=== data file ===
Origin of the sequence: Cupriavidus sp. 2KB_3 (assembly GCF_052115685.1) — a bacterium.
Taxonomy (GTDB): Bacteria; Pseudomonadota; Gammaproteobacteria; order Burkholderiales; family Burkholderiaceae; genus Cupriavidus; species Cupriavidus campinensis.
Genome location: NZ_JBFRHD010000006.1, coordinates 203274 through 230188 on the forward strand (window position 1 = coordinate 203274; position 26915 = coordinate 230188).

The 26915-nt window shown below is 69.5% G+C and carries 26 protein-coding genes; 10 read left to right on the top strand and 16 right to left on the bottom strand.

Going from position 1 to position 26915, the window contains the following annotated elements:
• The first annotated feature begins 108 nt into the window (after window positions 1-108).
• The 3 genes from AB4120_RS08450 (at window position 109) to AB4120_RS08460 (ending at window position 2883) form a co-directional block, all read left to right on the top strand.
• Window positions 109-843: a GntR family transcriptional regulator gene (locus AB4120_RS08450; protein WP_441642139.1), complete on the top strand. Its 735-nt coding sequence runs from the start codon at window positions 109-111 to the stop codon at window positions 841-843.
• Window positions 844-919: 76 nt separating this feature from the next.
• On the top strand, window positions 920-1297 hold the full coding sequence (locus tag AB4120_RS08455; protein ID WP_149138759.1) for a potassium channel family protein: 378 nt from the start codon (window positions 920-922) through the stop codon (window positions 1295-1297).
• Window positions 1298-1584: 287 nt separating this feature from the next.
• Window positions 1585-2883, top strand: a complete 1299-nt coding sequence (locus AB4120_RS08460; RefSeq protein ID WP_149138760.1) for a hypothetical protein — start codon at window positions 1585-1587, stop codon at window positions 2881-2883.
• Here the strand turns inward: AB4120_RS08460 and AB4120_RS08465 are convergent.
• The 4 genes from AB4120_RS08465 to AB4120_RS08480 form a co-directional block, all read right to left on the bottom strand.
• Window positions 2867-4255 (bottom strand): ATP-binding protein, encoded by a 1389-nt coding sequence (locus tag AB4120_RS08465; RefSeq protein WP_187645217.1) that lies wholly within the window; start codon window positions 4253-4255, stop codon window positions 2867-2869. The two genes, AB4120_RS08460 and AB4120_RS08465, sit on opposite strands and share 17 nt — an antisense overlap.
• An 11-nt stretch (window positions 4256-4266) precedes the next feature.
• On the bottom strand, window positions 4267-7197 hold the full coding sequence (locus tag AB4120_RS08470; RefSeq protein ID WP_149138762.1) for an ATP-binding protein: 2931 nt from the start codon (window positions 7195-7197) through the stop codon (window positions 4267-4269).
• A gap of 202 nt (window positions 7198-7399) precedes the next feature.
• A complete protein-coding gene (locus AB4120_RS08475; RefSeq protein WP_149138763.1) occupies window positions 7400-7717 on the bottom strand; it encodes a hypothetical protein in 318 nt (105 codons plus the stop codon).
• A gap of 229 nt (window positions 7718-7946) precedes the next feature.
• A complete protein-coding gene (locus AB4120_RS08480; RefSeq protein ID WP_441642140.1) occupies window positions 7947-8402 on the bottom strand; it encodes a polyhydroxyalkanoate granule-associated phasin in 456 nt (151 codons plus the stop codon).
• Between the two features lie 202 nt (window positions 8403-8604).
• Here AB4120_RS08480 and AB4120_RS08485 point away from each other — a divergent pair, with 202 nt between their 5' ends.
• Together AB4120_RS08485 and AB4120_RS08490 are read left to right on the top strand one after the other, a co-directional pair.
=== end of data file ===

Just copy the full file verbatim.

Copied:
Origin of the sequence: Cupriavidus sp. 2KB_3 (assembly GCF_052115685.1) — a bacterium.
Taxonomy (GTDB): Bacteria; Pseudomonadota; Gammaproteobacteria; order Burkholderiales; family Burkholderiaceae; genus Cupriavidus; species Cupriavidus campinensis.
Genome location: NZ_JBFRHD010000006.1, coordinates 203274 through 230188 on the forward strand (window position 1 = coordinate 203274; position 26915 = coordinate 230188).

The 26915-nt window shown below is 69.5% G+C and carries 26 protein-coding genes; 10 read left to right on the top strand and 16 right to left on the bottom strand.

Going from position 1 to position 26915, the window contains the following annotated elements:
• The first annotated feature begins 108 nt into the window (after window positions 1-108).
• The 3 genes from AB4120_RS08450 (at window position 109) to AB4120_RS08460 (ending at window position 2883) form a co-directional block, all read left to right on the top strand.
• Window positions 109-843: a GntR family transcriptional regulator gene (locus AB4120_RS08450; protein WP_441642139.1), complete on the top strand. Its 735-nt coding sequence runs from the start codon at window positions 109-111 to the stop codon at window positions 841-843.
• Window positions 844-919: 76 nt separating this feature from the next.
• On the top strand, window positions 920-1297 hold the full coding sequence (locus tag AB4120_RS08455; protein ID WP_149138759.1) for a potassium channel family protein: 378 nt from the start codon (window positions 920-922) through the stop codon (window positions 1295-1297).
• Window positions 1298-1584: 287 nt separating this feature from the next.
• Window positions 1585-2883, top strand: a complete 1299-nt coding sequence (locus AB4120_RS08460; RefSeq protein ID WP_149138760.1) for a hypothetical protein — start codon at window positions 1585-1587, stop codon at window positions 2881-2883.
• Here the strand turns inward: AB4120_RS08460 and AB4120_RS08465 are convergent.
• The 4 genes from AB4120_RS08465 to AB4120_RS08480 form a co-directional block, all read right to left on the bottom strand.
• Window positions 2867-4255 (bottom strand): ATP-binding protein, encoded by a 1389-nt coding sequence (locus tag AB4120_RS08465; RefSeq protein WP_187645217.1) that lies wholly within the window; start codon window positions 4253-4255, stop codon window positions 2867-2869. The two genes, AB4120_RS08460 and AB4120_RS08465, sit on opposite strands and share 17 nt — an antisense overlap.
• An 11-nt stretch (window positions 4256-4266) precedes the next feature.
• On the bottom strand, window positions 4267-7197 hold the full coding sequence (locus tag AB4120_RS08470; RefSeq protein ID WP_149138762.1) for an ATP-binding protein: 2931 nt from the start codon (window positions 7195-7197) through the stop codon (window positions 4267-4269).
• A gap of 202 nt (window positions 7198-7399) precedes the next feature.
• A complete protein-coding gene (locus AB4120_RS08475; RefSeq protein WP_149138763.1) occupies window positions 7400-7717 on the bottom strand; it encodes a hypothetical protein in 318 nt (105 codons plus the stop codon).
• A gap of 229 nt (window positions 7718-7946) precedes the next feature.
• A complete protein-coding gene (locus AB4120_RS08480; RefSeq protein ID WP_441642140.1) occupies window positions 7947-8402 on the bottom strand; it encodes a polyhydroxyalkanoate granule-associated phasin in 456 nt (151 codons plus the stop codon).
• Between the two features lie 202 nt (window positions 8403-8604).
• Here AB4120_RS08480 and AB4120_RS08485 point away from each other — a divergent pair, with 202 nt between their 5' ends.
• Together AB4120_RS08485 and AB4120_RS08490 are read left to right on the top strand one after the other, a co-directional pair.